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The Many Types of Higher EducationSuzanne Shaffer
"But wait, should my high school junior even take an ACT/SAT test?"
In 2020, the global COVID-19 pandemic affected college-bound students in myriad ways. Students applying for fall 2021 college admission faced ACT/SAT test cancellations during both their junior and senior years — either given email notice the week before their test date or, in some cases, only a cancellation note on the test-site door on the morning of testing.
In response, more than 1,200 out of 2,330 bachelor’s degree-granting colleges and universities (including Ivy League schools, Stanford and University of Virginia) dropped their ACT/SAT score requirements for the class of 2021, adopting test-optional or test-blind admission policies.
The changes keep coming — College Board recently announced the discontinuation of the SAT essay and subject tests. This is certainly big news, as is the fact that Cornell University is the first Ivy League school to say that it will not require the SAT or ACT from students applying to enter in 2022 (this year's high school juniors) although they will accept and consider scores if students are able to take a test safely and would like to submit a score.
Despite a degree of uncertainty, the ACT and SAT will most likely return as staples at most admissions offices for 2022 fall admissions applicants, with the University of California system (which voted in 2020 to begin phasing out ACT/SAT test score requirements) as a notable exception.
This spring, College Board (SAT) and ACT will offer their state-wide, in-school testing to participating states. And in an effort to follow CDC COVID-19 guidelines, both testing organizations will increase the number of testing sites offered for students registered on any of the following dates:
For many students, there is fear and dread associated with taking the ACT or SAT, and understandably so. Students find themselves pressured to do extraordinarily well in their academics, extracurricular activities, sports, college essays and standardized tests all in an effort to stand out to the colleges and universities to which they apply.
But what makes the ACT and SAT more worrisome for the teens taking them is that each test is a three-hour event on which much of their future seems to depend. By contrast, grades, activities, sports, applications and essays all offer students the benefit of time.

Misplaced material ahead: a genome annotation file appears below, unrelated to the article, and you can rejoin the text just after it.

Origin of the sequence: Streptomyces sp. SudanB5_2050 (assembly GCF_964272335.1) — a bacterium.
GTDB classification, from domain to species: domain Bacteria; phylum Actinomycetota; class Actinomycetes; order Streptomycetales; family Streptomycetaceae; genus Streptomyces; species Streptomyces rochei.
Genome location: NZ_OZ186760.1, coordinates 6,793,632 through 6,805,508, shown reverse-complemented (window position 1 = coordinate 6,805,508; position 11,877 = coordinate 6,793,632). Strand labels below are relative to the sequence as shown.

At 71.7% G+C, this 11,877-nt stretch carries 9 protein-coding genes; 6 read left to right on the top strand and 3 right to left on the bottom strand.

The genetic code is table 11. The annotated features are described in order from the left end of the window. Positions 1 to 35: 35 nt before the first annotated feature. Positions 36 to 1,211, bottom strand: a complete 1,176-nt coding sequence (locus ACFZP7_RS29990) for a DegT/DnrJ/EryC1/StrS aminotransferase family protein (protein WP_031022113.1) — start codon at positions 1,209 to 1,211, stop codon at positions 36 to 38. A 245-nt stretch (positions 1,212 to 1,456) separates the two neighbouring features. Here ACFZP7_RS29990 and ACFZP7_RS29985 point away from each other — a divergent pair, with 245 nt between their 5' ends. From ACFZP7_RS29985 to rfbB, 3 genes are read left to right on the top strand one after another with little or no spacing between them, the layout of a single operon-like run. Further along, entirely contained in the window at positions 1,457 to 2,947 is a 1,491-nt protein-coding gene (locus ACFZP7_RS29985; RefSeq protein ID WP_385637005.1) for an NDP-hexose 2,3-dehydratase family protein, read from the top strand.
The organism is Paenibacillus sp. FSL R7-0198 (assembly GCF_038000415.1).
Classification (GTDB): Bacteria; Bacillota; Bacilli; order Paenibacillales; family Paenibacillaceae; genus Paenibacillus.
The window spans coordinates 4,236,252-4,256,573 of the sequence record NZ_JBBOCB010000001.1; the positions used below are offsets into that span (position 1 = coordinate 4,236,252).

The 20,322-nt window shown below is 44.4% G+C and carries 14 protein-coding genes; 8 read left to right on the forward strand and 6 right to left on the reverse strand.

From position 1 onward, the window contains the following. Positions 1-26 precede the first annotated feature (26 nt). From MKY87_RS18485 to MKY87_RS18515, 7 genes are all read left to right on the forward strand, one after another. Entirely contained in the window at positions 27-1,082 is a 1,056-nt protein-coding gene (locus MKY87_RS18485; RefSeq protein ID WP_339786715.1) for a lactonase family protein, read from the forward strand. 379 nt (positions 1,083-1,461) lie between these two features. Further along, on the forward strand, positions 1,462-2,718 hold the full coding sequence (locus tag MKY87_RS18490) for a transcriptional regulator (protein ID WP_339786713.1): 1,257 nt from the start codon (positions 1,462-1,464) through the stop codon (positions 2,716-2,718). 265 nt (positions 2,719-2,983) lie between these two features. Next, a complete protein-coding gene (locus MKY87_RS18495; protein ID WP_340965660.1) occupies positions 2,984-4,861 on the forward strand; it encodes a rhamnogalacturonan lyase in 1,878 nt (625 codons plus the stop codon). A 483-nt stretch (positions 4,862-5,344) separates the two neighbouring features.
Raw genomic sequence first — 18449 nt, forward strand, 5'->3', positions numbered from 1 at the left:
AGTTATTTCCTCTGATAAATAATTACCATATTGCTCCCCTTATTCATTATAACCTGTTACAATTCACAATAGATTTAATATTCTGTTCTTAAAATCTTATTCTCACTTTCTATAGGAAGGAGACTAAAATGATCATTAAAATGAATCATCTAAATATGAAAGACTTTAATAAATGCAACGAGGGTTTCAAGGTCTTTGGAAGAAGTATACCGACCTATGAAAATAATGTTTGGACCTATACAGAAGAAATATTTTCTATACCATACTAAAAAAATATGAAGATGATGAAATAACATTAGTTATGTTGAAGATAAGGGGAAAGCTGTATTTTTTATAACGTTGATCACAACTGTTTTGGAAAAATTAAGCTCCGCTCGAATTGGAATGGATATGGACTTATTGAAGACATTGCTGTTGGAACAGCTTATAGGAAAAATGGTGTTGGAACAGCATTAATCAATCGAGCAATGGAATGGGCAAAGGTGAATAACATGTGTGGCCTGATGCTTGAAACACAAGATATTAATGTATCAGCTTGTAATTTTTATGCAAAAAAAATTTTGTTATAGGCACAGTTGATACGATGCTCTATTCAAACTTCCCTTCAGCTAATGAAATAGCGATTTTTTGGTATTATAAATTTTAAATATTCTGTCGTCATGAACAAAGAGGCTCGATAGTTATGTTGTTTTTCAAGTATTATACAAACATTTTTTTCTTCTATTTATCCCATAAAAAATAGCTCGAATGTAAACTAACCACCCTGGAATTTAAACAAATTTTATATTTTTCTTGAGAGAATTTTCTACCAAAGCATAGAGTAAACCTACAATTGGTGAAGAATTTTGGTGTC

Given that the ACT and SAT tests are performance events much like a football, volleyball or soccer game, a musical show, or a track or swimming race, your student should think of Test Day the same way they might think of Game Day, Opening Night or Race Day.
There are tried and true habits successful people use in an effort to perform their best. Here are the Top 5 of those habits:
A habit elite athletes and performers all do is to spend time imagining themselves performing their race, game or musical solo flawlessly. They sit quietly and “see” themselves qualifying for Nationals, winning State Championships, or hitting that hard-to-reach high note.
You can do the same the night before Test Day by sitting quietly and imagining yourself finishing all the test sections on your ACT or SAT test with time to spare.
“See” yourself confidently using strategies you’ve learned in your test preparations that help you get the most out of the reading passages.
Visualize yourself accurately tackling easy math questions and not worrying about finishing the math section.
Connect to your future-self who has just put their pencil down and feels great about how the test went.
Experience the joy and relief you feel as you see your wonderful final score two to four weeks in the future.
Imagine yourself sitting in the quad of the college of your dreams, eating lunch with new friends just before you walk together to your next college class.
Visualize yourself Besting the Test.
The only thing you want to do on Test Day is perform on the test. Planning ahead, and packing a bag the night before with materials you will need on Test Day, is a great way to calm yourself and prevent test day disasters.